Malawi on the world map. Map of Malawi
Map of Malawi with cities. Where Malawi is on the world map. The main geographical facts about Malawi - population, country area, capital, official language, religions, industry and culture.
Malawi Fact File
Official name Republic of Malawi
Form of government Republic with single legislative body (National Assembly)
Area 118,480 sq km (45,745 sq miles)
Time zone GMT + 2 hours
Projected population 2015 15,656,000
Population density 90.3 per sq km (233.9 per sq mile)
Life expectancy 36.6
Infant mortality (per 1,000) 120.0
Official languages Chichewa, English
Other languages Indigenous languages
Literacy rate 58%
Religions Protestant 55%, Roman Catholic 20%, Muslim 20%, indigenous beliefs 5%
Ethnic groups Indigenous tribes: Malavi (including Chewa, Nyanja, Tumbuke, Tonga) 58%, Lomwe 18%, Yao 13%, Ngoni 7%; Asian and European 4%
Economy Agriculture 82%, services 15%, industry 3 %
GNP per capita US$ 660
Climate Tropical, with wet season November to April
Highest point Mt Mulanje 3,002 m (9,849 ft) Map reference Page 369
Malawi is a hilly and in places mountainous country at the southern end of Africa's Rift Valley, one-fifth of it consisting of Lake Malawi (Lake Nyasa). The lake contains 500 fish species which support a sizeable fishing industry. Most of the country's people are descended from the Capital Maputo Bantu who settled the area centuries ago. Arab slave-trading was suppressed by the incoming British in 1887-89, and in 1907 the country became the British Protectorate of Nyasaland. Independence in 1964 put Dr Hastings Banda in charge and he ruled dictatorially for thirty years. Cumulative difficulties, including drought and crop failures, some 800,000 refugees from Mozambique, and resentment at the apparent assassination of political opponents, led to Dr Banda's removal and Malawi's first multi-party elections in 1994.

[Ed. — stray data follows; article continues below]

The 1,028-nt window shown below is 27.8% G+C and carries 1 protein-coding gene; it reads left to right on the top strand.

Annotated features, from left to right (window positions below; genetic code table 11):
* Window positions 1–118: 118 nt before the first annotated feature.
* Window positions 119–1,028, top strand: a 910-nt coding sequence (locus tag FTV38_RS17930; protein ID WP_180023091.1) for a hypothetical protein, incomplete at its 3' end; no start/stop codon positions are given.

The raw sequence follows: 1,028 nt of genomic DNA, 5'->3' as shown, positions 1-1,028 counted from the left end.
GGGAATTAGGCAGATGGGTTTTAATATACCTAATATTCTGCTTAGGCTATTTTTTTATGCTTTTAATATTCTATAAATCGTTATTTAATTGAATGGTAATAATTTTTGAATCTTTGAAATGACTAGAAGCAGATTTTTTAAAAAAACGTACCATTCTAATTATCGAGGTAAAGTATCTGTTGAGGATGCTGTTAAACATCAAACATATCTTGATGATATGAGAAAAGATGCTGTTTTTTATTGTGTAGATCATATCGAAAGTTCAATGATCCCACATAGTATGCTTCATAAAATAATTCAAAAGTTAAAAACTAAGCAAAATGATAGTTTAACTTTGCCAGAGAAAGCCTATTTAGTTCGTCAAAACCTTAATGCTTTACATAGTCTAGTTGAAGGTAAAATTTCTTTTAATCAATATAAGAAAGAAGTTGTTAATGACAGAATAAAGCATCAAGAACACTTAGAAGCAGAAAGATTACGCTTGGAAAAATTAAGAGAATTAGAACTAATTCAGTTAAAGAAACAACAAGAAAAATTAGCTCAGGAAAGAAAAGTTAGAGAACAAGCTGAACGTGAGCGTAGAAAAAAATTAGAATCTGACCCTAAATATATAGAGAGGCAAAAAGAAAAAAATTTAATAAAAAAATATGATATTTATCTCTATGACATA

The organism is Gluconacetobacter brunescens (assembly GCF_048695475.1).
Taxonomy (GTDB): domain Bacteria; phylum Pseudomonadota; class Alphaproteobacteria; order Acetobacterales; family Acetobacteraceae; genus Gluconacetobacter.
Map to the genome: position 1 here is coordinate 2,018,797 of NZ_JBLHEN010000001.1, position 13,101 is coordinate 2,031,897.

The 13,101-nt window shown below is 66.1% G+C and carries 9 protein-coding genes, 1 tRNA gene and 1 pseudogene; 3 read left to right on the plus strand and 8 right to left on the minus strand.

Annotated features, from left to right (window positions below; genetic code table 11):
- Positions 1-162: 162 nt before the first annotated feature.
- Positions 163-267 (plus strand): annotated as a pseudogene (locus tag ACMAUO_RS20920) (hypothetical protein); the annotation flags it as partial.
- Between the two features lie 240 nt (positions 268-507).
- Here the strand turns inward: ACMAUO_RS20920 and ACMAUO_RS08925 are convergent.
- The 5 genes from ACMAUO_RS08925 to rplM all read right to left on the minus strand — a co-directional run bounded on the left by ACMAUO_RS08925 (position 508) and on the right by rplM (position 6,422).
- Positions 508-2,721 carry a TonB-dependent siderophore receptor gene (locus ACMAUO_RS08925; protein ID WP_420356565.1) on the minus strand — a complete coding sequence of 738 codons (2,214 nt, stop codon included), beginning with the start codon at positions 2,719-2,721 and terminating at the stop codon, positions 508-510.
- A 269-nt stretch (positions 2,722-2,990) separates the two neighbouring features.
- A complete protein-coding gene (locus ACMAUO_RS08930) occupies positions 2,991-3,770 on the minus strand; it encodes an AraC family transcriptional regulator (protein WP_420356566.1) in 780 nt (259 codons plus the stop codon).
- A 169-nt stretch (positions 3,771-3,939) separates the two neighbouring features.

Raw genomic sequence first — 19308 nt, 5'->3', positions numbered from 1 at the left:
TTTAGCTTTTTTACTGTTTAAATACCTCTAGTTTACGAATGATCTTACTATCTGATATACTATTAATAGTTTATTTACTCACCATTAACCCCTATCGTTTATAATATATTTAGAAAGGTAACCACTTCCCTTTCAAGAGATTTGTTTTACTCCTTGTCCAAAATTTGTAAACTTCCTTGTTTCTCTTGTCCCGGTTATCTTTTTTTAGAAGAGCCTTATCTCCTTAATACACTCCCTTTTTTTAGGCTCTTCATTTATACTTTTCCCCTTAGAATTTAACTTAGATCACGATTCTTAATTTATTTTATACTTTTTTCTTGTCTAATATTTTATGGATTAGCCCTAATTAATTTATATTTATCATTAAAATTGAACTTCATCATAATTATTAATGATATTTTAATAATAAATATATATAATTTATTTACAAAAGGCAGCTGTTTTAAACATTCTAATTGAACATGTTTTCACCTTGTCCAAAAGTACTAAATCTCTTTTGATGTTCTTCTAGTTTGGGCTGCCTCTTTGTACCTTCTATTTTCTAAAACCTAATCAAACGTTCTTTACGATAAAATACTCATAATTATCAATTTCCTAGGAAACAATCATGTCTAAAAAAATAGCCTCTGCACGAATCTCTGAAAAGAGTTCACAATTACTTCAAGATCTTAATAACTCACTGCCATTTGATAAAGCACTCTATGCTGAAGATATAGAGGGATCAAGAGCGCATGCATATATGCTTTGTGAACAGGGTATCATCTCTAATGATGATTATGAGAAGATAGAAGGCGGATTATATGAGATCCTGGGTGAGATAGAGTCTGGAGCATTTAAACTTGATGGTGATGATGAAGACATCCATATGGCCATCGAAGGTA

At the southern end of Lake Malawi (Lake Nyasa) the Shire River runs through a deep, swampy valley flanked by mountains to the east. Most of the population lives in this southern region, growing maize as the main food crop and cultivating cash crops such as peanuts and sugarcane. The western central plateau rises northward to the Nyika Uplands, where rainfall is highest. In the Shire Highlands to the south, tea and tobacco are grown on large estates. Savanna grassland in the valleys gives way to open woodland, much of which has been cleared for cultivation. Wildlife is largely confined to reserves.
Agriculture provides more than ninety percent of exports. Reserves of bauxite and uranium exist, but not in commercially usable quantities. Hydro-electricity supplies only about three percent of total energy use—most needs are met from fuelwood, which is resulting in continued deforestation. The economy depends heavily on foreign aid.